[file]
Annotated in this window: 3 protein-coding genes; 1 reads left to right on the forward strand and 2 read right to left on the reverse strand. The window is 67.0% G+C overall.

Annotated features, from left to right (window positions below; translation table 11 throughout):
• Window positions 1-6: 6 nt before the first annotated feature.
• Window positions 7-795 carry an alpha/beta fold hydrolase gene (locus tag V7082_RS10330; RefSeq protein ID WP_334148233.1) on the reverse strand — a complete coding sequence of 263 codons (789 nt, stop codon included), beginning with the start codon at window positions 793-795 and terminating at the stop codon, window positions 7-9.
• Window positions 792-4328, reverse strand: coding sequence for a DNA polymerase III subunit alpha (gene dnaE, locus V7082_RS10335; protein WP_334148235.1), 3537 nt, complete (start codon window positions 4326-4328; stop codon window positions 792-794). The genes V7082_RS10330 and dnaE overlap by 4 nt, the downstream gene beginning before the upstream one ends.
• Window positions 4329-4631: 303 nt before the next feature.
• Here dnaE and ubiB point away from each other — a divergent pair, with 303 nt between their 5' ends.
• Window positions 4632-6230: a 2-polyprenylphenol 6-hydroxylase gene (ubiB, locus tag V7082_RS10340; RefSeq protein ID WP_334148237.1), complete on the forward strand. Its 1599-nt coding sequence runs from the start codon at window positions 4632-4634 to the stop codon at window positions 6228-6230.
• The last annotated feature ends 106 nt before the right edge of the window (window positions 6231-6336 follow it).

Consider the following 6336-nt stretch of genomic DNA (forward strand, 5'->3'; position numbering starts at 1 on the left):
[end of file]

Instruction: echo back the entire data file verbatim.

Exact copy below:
Annotated in this window: 3 protein-coding genes; 1 reads left to right on the forward strand and 2 read right to left on the reverse strand. The window is 67.0% G+C overall.

Annotated features, from left to right (window positions below; translation table 11 throughout):
• Window positions 1-6: 6 nt before the first annotated feature.
• Window positions 7-795 carry an alpha/beta fold hydrolase gene (locus tag V7082_RS10330; RefSeq protein ID WP_334148233.1) on the reverse strand — a complete coding sequence of 263 codons (789 nt, stop codon included), beginning with the start codon at window positions 793-795 and terminating at the stop codon, window positions 7-9.
• Window positions 792-4328, reverse strand: coding sequence for a DNA polymerase III subunit alpha (gene dnaE, locus V7082_RS10335; protein WP_334148235.1), 3537 nt, complete (start codon window positions 4326-4328; stop codon window positions 792-794). The genes V7082_RS10330 and dnaE overlap by 4 nt, the downstream gene beginning before the upstream one ends.
• Window positions 4329-4631: 303 nt before the next feature.
• Here dnaE and ubiB point away from each other — a divergent pair, with 303 nt between their 5' ends.
• Window positions 4632-6230: a 2-polyprenylphenol 6-hydroxylase gene (ubiB, locus tag V7082_RS10340; RefSeq protein ID WP_334148237.1), complete on the forward strand. Its 1599-nt coding sequence runs from the start codon at window positions 4632-4634 to the stop codon at window positions 6228-6230.
• The last annotated feature ends 106 nt before the right edge of the window (window positions 6231-6336 follow it).

Consider the following 6336-nt stretch of genomic DNA (forward strand, 5'->3'; position numbering starts at 1 on the left):